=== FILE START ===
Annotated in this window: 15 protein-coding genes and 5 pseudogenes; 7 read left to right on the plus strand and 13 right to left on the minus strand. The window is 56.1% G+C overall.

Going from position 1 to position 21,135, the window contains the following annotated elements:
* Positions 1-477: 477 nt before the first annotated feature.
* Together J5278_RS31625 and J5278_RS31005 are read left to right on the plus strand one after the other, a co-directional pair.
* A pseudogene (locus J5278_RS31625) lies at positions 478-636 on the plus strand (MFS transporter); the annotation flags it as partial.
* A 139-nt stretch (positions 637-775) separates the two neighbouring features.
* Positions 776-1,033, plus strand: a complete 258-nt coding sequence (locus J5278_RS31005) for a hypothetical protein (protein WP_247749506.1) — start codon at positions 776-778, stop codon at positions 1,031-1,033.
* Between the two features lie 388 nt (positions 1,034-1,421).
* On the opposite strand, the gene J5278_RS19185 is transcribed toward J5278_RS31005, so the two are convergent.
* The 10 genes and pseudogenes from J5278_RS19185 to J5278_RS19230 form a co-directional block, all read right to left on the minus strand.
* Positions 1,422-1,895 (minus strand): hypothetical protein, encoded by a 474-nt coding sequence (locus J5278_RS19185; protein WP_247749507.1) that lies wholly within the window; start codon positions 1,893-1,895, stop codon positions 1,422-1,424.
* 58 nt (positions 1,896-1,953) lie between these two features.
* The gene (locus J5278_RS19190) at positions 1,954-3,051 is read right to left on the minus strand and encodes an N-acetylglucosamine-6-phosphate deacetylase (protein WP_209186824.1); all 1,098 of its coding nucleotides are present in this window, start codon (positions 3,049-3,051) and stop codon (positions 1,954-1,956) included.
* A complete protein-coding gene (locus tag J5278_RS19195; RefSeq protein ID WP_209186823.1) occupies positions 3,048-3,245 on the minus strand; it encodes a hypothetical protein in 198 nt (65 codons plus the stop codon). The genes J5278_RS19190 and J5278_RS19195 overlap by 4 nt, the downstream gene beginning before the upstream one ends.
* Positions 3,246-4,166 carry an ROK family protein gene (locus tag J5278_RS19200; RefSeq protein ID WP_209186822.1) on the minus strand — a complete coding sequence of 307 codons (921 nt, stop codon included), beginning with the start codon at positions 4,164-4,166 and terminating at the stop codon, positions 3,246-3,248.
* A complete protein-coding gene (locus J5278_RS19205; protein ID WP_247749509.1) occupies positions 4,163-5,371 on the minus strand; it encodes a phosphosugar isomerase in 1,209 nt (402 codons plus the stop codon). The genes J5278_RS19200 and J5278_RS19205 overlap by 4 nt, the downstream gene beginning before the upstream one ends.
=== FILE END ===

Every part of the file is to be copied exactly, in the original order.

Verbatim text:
Annotated in this window: 15 protein-coding genes and 5 pseudogenes; 7 read left to right on the plus strand and 13 right to left on the minus strand. The window is 56.1% G+C overall.

Going from position 1 to position 21,135, the window contains the following annotated elements:
* Positions 1-477: 477 nt before the first annotated feature.
* Together J5278_RS31625 and J5278_RS31005 are read left to right on the plus strand one after the other, a co-directional pair.
* A pseudogene (locus J5278_RS31625) lies at positions 478-636 on the plus strand (MFS transporter); the annotation flags it as partial.
* A 139-nt stretch (positions 637-775) separates the two neighbouring features.
* Positions 776-1,033, plus strand: a complete 258-nt coding sequence (locus J5278_RS31005) for a hypothetical protein (protein WP_247749506.1) — start codon at positions 776-778, stop codon at positions 1,031-1,033.
* Between the two features lie 388 nt (positions 1,034-1,421).
* On the opposite strand, the gene J5278_RS19185 is transcribed toward J5278_RS31005, so the two are convergent.
* The 10 genes and pseudogenes from J5278_RS19185 to J5278_RS19230 form a co-directional block, all read right to left on the minus strand.
* Positions 1,422-1,895 (minus strand): hypothetical protein, encoded by a 474-nt coding sequence (locus J5278_RS19185; protein WP_247749507.1) that lies wholly within the window; start codon positions 1,893-1,895, stop codon positions 1,422-1,424.
* 58 nt (positions 1,896-1,953) lie between these two features.
* The gene (locus J5278_RS19190) at positions 1,954-3,051 is read right to left on the minus strand and encodes an N-acetylglucosamine-6-phosphate deacetylase (protein WP_209186824.1); all 1,098 of its coding nucleotides are present in this window, start codon (positions 3,049-3,051) and stop codon (positions 1,954-1,956) included.
* A complete protein-coding gene (locus tag J5278_RS19195; RefSeq protein ID WP_209186823.1) occupies positions 3,048-3,245 on the minus strand; it encodes a hypothetical protein in 198 nt (65 codons plus the stop codon). The genes J5278_RS19190 and J5278_RS19195 overlap by 4 nt, the downstream gene beginning before the upstream one ends.
* Positions 3,246-4,166 carry an ROK family protein gene (locus tag J5278_RS19200; RefSeq protein ID WP_209186822.1) on the minus strand — a complete coding sequence of 307 codons (921 nt, stop codon included), beginning with the start codon at positions 4,164-4,166 and terminating at the stop codon, positions 3,246-3,248.
* A complete protein-coding gene (locus J5278_RS19205; protein ID WP_247749509.1) occupies positions 4,163-5,371 on the minus strand; it encodes a phosphosugar isomerase in 1,209 nt (402 codons plus the stop codon). The genes J5278_RS19200 and J5278_RS19205 overlap by 4 nt, the downstream gene beginning before the upstream one ends.